Free VPN services are typically only free from direct fees, but they are not charities. That means they have to find ways other than subscriptions to pay for their infrastructure and operations costs and, ideally, turn a profit.
In many cases, free VPNs make money by collecting and selling your data, something many of us are trying to avoid by using a VPN in the first place.
It’s also not uncommon to see browser ad injection, while some free providers go even further and generate pop-ups or open those annoying ad-filled browser windows in the background.
In my experience, free services also tend to suffer from performance issues. They simply don’t have the same level of capital to invest in their infrastructure as do pay providers.
That may make using a free VPN difficult for even normal browsing activities, let alone for streaming video or file downloads.
Basically, compared to paid services, free VPNs are not such a great deal.
What Features to Expect From a Premium VPN
As I’ve already mentioned, there is no shortage of paid VPN services in the market. For the most part, that’s great news for us the consumers.
All premium providers tend to keep each other in check, knowing full well they must deliver the best product possible or quickly find themselves losing customers to another service.
They also all compete with each other on price.
The downside of choice is having too much of it. With so many options available, it’s not always the easiest things to pick a single provider without at least having a prior point of reference to compare against.
With that said, there are several features every premium VPN provider worth its salt should offer:
- Good speeds (here is a list of the best performers as tested by yours truly)
- A comprehensive no-logging policy
- User-selectable servers located in dozens of locations around the world
- No data limits or throttling
- Multi-platform support
- A variety of encryption options and security features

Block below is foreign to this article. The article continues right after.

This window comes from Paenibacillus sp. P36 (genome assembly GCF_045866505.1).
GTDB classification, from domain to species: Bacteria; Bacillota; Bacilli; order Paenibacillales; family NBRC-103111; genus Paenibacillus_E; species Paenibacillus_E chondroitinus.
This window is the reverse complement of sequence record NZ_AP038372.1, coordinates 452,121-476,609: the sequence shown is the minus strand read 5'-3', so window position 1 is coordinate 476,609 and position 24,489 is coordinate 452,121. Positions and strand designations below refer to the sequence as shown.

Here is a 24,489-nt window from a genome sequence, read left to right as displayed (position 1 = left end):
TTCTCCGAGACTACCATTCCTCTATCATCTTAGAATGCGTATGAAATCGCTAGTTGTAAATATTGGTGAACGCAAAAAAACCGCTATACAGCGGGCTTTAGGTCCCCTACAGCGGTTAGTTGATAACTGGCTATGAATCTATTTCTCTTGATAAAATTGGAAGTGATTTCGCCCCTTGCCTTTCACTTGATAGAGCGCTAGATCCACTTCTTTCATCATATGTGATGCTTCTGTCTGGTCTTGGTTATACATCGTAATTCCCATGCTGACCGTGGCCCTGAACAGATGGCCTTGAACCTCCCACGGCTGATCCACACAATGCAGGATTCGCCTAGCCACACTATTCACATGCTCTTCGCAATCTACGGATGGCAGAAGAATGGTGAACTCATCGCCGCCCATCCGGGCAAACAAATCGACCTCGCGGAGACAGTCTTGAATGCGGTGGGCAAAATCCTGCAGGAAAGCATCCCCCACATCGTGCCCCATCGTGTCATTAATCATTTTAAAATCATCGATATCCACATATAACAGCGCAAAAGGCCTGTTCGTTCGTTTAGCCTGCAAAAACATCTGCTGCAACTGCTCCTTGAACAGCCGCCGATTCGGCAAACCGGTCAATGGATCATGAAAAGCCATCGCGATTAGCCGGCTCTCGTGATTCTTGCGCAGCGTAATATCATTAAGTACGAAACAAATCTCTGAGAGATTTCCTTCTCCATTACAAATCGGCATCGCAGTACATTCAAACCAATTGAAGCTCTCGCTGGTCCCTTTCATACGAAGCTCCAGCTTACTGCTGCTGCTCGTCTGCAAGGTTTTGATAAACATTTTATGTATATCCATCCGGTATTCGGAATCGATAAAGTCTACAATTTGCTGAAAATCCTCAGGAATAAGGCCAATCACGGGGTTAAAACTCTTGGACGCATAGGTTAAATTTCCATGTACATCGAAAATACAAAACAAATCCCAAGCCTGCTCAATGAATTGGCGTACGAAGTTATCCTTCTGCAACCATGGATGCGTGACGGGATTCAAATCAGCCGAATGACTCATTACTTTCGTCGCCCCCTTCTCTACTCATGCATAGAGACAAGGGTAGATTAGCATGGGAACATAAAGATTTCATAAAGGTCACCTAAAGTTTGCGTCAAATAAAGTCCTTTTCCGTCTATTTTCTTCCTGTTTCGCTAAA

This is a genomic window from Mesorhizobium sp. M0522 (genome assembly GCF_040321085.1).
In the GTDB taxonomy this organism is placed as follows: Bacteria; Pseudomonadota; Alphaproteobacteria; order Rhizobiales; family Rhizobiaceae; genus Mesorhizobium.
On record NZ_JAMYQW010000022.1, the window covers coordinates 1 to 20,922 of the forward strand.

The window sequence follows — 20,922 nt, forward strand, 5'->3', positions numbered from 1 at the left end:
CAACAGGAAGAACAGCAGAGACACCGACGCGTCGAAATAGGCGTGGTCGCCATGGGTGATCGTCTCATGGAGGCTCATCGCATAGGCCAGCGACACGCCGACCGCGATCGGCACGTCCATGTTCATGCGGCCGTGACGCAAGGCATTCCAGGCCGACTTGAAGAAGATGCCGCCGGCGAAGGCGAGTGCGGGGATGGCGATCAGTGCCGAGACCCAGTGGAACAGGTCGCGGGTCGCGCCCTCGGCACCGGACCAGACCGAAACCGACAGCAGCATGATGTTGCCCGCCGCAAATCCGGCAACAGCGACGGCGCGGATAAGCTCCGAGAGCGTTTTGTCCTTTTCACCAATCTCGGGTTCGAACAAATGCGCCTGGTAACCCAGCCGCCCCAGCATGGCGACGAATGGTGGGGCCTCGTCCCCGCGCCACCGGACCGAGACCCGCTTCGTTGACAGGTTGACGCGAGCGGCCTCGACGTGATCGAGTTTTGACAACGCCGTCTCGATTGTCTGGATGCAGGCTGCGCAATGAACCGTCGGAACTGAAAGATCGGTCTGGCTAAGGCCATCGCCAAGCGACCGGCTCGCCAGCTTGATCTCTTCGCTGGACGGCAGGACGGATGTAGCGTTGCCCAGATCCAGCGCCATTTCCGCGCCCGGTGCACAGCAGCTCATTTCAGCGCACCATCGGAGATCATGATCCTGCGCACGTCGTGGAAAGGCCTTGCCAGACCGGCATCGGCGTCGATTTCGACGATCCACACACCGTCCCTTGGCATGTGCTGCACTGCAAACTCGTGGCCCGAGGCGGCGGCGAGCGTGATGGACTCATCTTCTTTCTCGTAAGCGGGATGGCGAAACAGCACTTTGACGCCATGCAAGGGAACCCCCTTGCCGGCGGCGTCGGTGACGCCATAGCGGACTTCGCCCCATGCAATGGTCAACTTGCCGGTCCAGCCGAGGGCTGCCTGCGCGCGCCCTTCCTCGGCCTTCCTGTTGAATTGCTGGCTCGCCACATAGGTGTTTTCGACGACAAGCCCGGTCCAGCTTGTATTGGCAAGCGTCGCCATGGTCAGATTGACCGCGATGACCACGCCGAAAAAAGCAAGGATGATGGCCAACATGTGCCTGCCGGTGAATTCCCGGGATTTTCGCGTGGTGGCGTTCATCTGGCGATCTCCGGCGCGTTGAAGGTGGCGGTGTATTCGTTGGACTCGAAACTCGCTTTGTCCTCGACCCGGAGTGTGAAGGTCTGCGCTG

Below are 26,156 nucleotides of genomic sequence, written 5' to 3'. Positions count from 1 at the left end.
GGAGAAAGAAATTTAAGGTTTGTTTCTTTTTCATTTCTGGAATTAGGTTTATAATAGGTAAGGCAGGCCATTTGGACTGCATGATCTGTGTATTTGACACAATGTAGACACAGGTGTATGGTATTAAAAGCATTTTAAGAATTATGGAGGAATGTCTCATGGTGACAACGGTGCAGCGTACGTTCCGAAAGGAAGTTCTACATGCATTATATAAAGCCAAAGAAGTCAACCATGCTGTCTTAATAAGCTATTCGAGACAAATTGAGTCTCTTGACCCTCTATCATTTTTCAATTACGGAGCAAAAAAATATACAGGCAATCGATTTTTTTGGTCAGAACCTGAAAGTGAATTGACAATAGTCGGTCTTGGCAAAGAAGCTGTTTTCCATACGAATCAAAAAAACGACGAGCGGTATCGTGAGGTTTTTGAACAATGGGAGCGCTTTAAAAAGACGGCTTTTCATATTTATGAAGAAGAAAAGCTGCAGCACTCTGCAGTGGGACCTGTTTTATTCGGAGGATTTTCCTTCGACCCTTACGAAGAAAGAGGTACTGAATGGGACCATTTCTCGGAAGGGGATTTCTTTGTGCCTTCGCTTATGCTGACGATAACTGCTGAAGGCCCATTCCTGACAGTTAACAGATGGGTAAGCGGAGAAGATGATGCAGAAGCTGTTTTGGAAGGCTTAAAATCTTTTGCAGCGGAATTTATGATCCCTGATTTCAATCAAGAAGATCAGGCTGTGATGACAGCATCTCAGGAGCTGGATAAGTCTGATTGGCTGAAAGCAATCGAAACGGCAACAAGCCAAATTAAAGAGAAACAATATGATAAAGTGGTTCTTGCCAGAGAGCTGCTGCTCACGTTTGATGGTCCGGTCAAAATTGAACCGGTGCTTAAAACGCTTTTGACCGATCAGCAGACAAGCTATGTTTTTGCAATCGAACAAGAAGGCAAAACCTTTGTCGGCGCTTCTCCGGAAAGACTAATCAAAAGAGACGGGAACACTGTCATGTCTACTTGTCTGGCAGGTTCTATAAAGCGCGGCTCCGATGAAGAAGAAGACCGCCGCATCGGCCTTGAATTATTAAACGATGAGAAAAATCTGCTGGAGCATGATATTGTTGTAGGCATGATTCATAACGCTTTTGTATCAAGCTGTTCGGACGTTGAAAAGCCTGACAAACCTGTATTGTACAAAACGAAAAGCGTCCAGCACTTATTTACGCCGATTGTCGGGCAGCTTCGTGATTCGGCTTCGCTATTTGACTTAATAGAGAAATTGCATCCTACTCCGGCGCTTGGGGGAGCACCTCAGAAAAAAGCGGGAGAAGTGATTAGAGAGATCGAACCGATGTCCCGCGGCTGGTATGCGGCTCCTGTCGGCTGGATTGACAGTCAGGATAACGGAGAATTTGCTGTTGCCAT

- Support for multiple simultaneous connections
- Excellent customer service
Depending on your specific needs, you’ll also likely need to dig a bit deeper than this list.
If, for example, all you care about is securing your PC, then a good Windows VPN is probably what you should invest in. On the other hand, if you’re interested in catching up on the latest in British TV, only the best VPNs for the UK will do.
While there is some overlap, there, unfortunately, isn’t one provider that will be everything to everyone. But, any top-ranked VPN will deliver and is more than worth the little (in the grand scheme of things) you pay for it.
The Bottom Line
VPNs are a popular, effective and very useful way to become anonymous and regain your privacy on the internet. They offer cheap and flexible protection no matter where you are, at home, in the office, or on the road. They also give you access to online services you would otherwise be unable to use.
Which provider you may want to go with will ultimately depend on your needs and preferences, but getting a VPN is well worth it. In the end, you have much to gain and very little to lose.
4 thoughts on “Is a VPN Worth It”
Are you saying that Surfshark really does supply unlimited access to the app on as many devices as our family might want (even simultaneously) for the one low discount price of less than $3.00 per month and that the overall quality is almost as good as it gets? Seems like a no-brainer to me if I can actually get that for everyone in my family (4 people including one that lives a good distance away). Much better than 7 or 8 dollars a month for each individual person. Am I understanding this correctly?
You are indeed understanding things correctly. All four of you can use it on as many devices as you want 🙂
Hi, was curious to know if say Nord VPN will protect my data if there is a spy app installed on my phone? From what I have understood so far is that if there is a spy app installed then, VPN or no VPN, my data is compromised because it reads my data as it exists on my phone. But a little knowledge is a dangerous thing! Thanks.
You’re right. A VPN will not prevent a spy app that is installed on your device from reading your data. Exactly what data is compromised, however, will depend on the spy app.